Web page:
MANUSCRIPT LAND INDENTURE, 1751, WITH ORIGINAL SEAL INTACT
(GEORGE II). Vellum Indenture documenting a purchase of land. London: June 14, 1751. Vellum sheet (26-1/2 by 23 inches), with original wax seal, nicely framed; entire piece measures 30-1/2 by 27 inches. $750.
Original legal land transaction in fine secretarial hand, transacted between a member of Parliament and a proctor of the Admiralty Court, with original wax seal, handsomely framed.
Transacted on "the fourteenth day of June in the twenty-fifth year of the reign of our Sovereign Lord George the Second by the grace of God of Great Britain, France and Ireland, King, Defender of the Faith," this purchase of "one close, one garden and orchard, and two parcels of land thereto adjoining" by Philip Champion Crespigny from Richard Savage Nassau, is duly recorded in a fine 18th-century secretarial hand. Crespigny paid "five shillings of lawful money of Great Britain" for the property.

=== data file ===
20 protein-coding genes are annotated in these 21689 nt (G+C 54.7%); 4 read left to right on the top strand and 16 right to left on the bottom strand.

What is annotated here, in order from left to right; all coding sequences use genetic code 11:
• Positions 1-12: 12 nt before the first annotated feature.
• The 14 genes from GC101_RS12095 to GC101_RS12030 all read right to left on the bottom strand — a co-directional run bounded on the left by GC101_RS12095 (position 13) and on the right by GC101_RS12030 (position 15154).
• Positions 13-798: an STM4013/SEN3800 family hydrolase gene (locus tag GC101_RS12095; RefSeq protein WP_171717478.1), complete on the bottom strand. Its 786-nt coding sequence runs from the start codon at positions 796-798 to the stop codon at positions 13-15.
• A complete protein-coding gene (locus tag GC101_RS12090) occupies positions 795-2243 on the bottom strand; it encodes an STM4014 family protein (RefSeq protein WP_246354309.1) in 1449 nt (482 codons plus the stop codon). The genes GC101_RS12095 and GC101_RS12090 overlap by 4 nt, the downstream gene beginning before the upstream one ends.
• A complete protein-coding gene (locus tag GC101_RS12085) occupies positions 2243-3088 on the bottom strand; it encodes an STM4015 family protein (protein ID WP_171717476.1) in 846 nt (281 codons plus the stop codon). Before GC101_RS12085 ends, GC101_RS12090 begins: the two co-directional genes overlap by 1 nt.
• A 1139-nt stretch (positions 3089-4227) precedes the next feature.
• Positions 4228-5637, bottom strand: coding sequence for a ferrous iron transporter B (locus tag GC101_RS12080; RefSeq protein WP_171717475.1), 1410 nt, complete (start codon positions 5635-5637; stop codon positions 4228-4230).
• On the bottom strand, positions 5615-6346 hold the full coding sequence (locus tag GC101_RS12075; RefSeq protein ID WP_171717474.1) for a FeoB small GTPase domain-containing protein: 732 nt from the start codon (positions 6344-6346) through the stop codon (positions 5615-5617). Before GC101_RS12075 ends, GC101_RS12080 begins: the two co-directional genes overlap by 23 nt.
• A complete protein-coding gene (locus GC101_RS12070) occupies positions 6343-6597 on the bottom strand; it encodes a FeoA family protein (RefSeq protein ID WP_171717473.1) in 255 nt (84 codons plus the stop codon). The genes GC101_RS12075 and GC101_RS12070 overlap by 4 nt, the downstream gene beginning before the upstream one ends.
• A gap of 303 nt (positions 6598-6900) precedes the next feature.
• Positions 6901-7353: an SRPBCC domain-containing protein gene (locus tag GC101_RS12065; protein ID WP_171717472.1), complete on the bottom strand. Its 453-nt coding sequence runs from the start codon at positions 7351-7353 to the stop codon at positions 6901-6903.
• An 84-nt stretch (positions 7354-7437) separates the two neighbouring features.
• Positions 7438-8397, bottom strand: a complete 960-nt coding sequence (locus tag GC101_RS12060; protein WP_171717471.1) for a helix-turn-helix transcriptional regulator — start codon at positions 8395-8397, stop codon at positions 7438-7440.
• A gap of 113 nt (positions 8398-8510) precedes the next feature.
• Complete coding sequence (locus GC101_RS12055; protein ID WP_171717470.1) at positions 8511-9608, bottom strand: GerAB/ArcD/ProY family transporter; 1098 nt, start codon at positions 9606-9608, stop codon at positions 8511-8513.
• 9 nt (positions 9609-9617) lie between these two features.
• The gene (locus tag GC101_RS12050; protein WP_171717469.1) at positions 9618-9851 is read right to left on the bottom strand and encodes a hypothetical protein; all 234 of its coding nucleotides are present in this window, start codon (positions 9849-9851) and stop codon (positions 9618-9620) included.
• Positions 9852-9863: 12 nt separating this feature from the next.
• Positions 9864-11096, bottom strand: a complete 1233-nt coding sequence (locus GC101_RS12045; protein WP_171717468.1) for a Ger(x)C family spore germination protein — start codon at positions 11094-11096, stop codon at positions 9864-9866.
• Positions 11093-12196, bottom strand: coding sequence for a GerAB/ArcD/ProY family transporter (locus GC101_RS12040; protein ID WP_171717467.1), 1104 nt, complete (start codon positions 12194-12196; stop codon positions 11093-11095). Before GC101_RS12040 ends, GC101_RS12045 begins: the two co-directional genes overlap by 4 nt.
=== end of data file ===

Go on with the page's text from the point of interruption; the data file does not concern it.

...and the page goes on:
The seller, the Honorable Richard Savage Nassau (1723-80), clerk of the board of green cloth, was an English Member of Parliament who served from 1747 to 1780, with a 20-year gap between 1754 and 1774. He was married to Anne Spencer (1716-71), only daughter and heir of Edward Spencer of Rendlesham, Suffolk, and widow of James Hamilton, fifth duke of Hamilton and third duke of Brandon. The purchaser, Philip Champion de Crespigny (1704-65), was proctor of the Admiralty court; his wife was Anne Fonnereau, daughter of Claude Fonnereau of Christchurch Mansion in Ipswich, Suffolk.
A handsome framed piece in fine condition.